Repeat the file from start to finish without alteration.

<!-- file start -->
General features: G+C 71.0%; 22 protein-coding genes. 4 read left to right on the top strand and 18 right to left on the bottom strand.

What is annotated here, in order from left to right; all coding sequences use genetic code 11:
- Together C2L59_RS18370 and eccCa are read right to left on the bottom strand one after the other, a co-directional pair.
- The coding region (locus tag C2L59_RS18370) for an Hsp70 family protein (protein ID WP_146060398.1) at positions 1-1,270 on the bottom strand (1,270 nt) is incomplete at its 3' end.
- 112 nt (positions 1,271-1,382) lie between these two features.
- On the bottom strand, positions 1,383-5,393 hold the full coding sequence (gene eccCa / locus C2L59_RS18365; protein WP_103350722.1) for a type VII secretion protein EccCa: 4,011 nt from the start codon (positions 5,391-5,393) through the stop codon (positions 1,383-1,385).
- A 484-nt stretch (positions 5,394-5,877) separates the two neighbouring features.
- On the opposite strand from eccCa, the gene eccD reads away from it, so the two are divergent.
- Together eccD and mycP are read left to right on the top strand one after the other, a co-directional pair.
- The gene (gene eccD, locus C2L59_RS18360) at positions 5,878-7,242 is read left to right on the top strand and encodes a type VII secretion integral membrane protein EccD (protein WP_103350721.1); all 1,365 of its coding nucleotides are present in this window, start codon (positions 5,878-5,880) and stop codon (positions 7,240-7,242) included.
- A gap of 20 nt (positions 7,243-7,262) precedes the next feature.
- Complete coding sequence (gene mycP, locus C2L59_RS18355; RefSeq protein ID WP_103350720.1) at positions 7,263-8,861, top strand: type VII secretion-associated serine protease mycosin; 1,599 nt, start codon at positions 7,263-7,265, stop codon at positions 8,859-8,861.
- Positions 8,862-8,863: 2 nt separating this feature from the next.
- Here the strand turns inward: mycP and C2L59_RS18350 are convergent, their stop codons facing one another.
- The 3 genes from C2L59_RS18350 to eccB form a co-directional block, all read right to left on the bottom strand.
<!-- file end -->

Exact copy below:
General features: G+C 71.0%; 22 protein-coding genes. 4 read left to right on the top strand and 18 right to left on the bottom strand.

What is annotated here, in order from left to right; all coding sequences use genetic code 11:
- Together C2L59_RS18370 and eccCa are read right to left on the bottom strand one after the other, a co-directional pair.
- The coding region (locus tag C2L59_RS18370) for an Hsp70 family protein (protein ID WP_146060398.1) at positions 1-1,270 on the bottom strand (1,270 nt) is incomplete at its 3' end.
- 112 nt (positions 1,271-1,382) lie between these two features.
- On the bottom strand, positions 1,383-5,393 hold the full coding sequence (gene eccCa / locus C2L59_RS18365; protein WP_103350722.1) for a type VII secretion protein EccCa: 4,011 nt from the start codon (positions 5,391-5,393) through the stop codon (positions 1,383-1,385).
- A 484-nt stretch (positions 5,394-5,877) separates the two neighbouring features.
- On the opposite strand from eccCa, the gene eccD reads away from it, so the two are divergent.
- Together eccD and mycP are read left to right on the top strand one after the other, a co-directional pair.
- The gene (gene eccD, locus C2L59_RS18360) at positions 5,878-7,242 is read left to right on the top strand and encodes a type VII secretion integral membrane protein EccD (protein WP_103350721.1); all 1,365 of its coding nucleotides are present in this window, start codon (positions 5,878-5,880) and stop codon (positions 7,240-7,242) included.
- A gap of 20 nt (positions 7,243-7,262) precedes the next feature.
- Complete coding sequence (gene mycP, locus C2L59_RS18355; RefSeq protein ID WP_103350720.1) at positions 7,263-8,861, top strand: type VII secretion-associated serine protease mycosin; 1,599 nt, start codon at positions 7,263-7,265, stop codon at positions 8,859-8,861.
- Positions 8,862-8,863: 2 nt separating this feature from the next.
- Here the strand turns inward: mycP and C2L59_RS18350 are convergent, their stop codons facing one another.
- The 3 genes from C2L59_RS18350 to eccB form a co-directional block, all read right to left on the bottom strand.